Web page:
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A Year in Review: John Lynch has Built a Promising Foundation in San Francisco

It's been quite the inaugural year for the San Francisco 49ers general manager John Lynch. Recall what took place this time a year ago. Without any prior front office experience, the former NFL All-Pro safety-turned broadcaster became a surprise hire as the organization's GM. Not even a full calendar year later, Lynch, in tandem with head coach Kyle Shanahan, is orchestrating a turnaround in the Bay Area.

His first season as the 49ers top personnel man was never going to be about wins and losses. The chief goal was to reestablish a culture of winning that had waned in recent years.

Lynch inherited a 2-14 team and spent last offseason overhauling the roster. The 49ers started off the year as one of the most active teams in free agency, signing several key players in their initial rebuild, namely Marquise Goodwin, Pierre Garçon, Kyle Juszczyk and Robbie Gould. Lynch and Shanahan's shared vision then led to a weekend of savvy moves in the 2017 NFL Draft. The 49ers acquired both Solomon Thomas and Reuben Foster in the first round, and acquired several other impact starters throughout the remaining six rounds.

The mid-season acquisition would prove to be the catalyst in San Francisco's late-season turnaround. After the 49ers started the season 0-9, the team won six of its last seven contests with Garoppolo winning all five of his starts to close the year.

A number of San Francisco's offseason acquisitions, both free agents and draft picks alike, helped the 49ers become the only NFL team to go undefeated in the month of December.

Despite not making the playoffs, ending 2017 on a high note offered Lynch and the 49ers much to be encouraged about heading into 2018.

"I've got a great deal of pride with the way we finished. That's so much to becoming a successful organization, is finishing everything you do. I'm really proud of the way Kyle and his staff kept the team positive and upbeat, but at the same time never lowered our expectations of what we expected out of them," Lynch said of the 49ers 6-10 finish. "That's what you want to see during the course of a year, particularly with young players, any player. I saw players getting better right down to the finish. That is very encouraging."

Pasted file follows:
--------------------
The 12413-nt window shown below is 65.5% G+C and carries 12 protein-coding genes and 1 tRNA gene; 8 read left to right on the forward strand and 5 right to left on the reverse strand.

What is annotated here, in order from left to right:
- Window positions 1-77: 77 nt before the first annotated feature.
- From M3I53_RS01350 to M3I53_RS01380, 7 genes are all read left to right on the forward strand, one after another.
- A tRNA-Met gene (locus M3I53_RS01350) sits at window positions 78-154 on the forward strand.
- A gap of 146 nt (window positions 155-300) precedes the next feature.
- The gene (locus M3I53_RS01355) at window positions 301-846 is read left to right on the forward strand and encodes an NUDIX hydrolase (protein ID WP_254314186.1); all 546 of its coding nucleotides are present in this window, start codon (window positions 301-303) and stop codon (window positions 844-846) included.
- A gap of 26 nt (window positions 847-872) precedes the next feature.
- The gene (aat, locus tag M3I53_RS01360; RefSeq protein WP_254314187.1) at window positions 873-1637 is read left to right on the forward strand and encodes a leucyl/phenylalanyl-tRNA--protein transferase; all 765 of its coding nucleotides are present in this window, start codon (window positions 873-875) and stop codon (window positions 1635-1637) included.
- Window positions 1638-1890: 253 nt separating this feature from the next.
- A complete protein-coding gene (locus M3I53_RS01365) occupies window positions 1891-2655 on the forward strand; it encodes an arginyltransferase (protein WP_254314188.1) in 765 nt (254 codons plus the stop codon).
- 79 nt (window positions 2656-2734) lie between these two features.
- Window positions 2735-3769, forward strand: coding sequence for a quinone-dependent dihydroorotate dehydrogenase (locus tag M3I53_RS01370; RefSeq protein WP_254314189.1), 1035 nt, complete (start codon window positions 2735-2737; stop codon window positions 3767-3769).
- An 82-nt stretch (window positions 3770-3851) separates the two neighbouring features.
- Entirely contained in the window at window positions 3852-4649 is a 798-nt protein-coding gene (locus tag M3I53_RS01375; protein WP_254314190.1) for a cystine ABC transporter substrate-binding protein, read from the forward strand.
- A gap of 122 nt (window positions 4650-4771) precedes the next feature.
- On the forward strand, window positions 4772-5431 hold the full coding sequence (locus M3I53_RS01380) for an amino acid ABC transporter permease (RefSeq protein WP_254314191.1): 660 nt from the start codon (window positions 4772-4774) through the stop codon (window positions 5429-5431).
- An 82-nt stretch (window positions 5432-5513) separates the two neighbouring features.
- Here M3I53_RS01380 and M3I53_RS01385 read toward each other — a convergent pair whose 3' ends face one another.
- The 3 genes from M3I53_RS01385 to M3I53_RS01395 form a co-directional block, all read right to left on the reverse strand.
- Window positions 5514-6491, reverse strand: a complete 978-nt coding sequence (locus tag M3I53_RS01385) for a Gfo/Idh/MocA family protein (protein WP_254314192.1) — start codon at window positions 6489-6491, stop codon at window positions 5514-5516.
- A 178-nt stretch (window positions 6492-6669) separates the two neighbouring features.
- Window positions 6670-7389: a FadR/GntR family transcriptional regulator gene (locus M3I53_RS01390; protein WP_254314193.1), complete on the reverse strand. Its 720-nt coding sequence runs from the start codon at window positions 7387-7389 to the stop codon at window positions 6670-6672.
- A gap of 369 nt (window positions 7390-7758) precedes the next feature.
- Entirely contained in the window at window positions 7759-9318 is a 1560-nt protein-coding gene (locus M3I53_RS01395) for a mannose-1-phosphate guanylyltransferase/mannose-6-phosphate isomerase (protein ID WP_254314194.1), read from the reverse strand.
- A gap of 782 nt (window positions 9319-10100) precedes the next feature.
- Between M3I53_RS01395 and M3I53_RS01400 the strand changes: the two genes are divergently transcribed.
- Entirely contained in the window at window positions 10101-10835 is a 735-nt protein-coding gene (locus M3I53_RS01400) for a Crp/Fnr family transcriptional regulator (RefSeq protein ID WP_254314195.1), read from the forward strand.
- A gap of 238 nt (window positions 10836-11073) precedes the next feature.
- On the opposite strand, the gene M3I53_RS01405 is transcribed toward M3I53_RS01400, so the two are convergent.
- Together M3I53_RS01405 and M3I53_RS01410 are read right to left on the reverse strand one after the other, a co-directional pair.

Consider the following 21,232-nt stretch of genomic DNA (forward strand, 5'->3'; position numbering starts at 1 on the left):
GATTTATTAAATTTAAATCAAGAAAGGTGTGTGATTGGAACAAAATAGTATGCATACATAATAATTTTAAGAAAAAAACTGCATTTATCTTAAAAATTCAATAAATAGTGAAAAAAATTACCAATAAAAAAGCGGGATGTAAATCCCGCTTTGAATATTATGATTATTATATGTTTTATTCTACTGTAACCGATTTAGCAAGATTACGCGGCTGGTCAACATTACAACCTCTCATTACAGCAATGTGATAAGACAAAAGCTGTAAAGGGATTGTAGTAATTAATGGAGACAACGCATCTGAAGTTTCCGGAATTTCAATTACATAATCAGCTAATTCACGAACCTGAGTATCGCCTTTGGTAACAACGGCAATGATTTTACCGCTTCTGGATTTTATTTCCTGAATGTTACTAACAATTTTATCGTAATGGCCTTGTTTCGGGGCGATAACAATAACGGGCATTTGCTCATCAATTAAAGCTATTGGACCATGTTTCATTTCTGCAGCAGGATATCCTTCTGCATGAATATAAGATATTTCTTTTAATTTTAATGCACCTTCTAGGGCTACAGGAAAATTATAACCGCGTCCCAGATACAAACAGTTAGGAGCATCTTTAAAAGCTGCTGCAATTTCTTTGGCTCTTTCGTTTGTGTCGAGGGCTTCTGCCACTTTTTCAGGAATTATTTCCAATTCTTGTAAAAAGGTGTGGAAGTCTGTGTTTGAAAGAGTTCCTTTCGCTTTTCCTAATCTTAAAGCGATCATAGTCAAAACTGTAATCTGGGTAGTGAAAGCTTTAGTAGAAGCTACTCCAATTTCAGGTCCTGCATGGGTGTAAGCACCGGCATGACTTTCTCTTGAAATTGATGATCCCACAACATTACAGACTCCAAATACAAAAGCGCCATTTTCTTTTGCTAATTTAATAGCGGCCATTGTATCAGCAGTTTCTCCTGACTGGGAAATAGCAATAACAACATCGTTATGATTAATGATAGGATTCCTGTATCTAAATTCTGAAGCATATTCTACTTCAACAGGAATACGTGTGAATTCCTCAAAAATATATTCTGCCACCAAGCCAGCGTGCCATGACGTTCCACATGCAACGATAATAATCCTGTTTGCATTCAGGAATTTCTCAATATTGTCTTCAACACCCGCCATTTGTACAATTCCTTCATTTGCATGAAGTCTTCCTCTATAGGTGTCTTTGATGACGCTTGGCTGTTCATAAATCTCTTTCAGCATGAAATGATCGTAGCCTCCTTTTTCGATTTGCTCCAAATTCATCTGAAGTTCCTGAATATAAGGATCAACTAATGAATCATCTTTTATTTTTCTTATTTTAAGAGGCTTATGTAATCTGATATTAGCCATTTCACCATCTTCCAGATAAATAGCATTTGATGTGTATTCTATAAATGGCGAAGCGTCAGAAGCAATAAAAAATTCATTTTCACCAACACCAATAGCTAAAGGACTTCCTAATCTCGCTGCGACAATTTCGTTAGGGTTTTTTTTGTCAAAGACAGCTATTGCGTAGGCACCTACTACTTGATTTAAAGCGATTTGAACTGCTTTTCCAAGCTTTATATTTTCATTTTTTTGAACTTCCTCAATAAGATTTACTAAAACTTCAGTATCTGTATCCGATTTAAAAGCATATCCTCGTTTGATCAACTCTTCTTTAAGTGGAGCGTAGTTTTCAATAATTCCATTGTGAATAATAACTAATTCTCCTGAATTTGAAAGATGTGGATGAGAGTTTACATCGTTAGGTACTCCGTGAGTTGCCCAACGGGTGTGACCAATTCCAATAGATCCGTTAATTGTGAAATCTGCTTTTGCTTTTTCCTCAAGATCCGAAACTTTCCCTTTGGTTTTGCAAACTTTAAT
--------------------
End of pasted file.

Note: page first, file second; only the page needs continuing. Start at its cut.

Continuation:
San Francisco's most notable wins came in Weeks 15 and 16 against the playoff bound Tennessee Titans and Jacksonville Jaguars.

The team's ability to keep fighting following an abysmal start is a testament to both Lynch and Shanahan. It's also tangible evidence that the regime's desired shift in culture is already taking place. That's what tells Lynch that he made the right decision to abandon the broadcast booth and run San Francisco's front office.

"I feel it's by no means even close to a finished product. We still have so much work to do. But, I think more than anything, I'm just glad I did it. I did it because I wanted to be back in it. I wanted to be back invested in something," Lynch said. "I feel like we're a better organization, mindful though that the work never stops in this league. We've got so much work to do. But, I'm really proud of the mindset that this team developed. I thought we became physically and mentally tougher. We grew. That's what we wanted out of this first year. I love the way we finished."

There's even more evidence that suggests that the 49ers on-field product was vastly improved as well. In 2017, San Francisco ranked 12th in total offense, ninth in passing offense and its defense ranked seventh in yards allowed per rushing attempt. A year ago, the 49ers finished 31st, 32nd and 32nd in those categories, respectively.

There's no arguing that the 49ers closed the year as one of the NFL's hottest teams.

"Had we taken care of business early (and) were able to sneak into the playoffs, I don't think many teams would have wanted to face us," Lynch added. "We were playing good football."

The 49ers finally have stability in place from a leadership standpoint and a franchise quarterback within their grasp. It's a promising foundation that could lead to a fruitful 2018 for one of the NFL's most historic franchises. But there's still more bricks to be laid.

"If our players think just because we finish this way it's just going to roll on over, that doesn't happen in this league. That's one thing I learned over and over, is that you've got to go create it," Lynch added. "It's a new year, it's a new team. The way we work, the way we go about our business is going to affect how we play as a team into next year."

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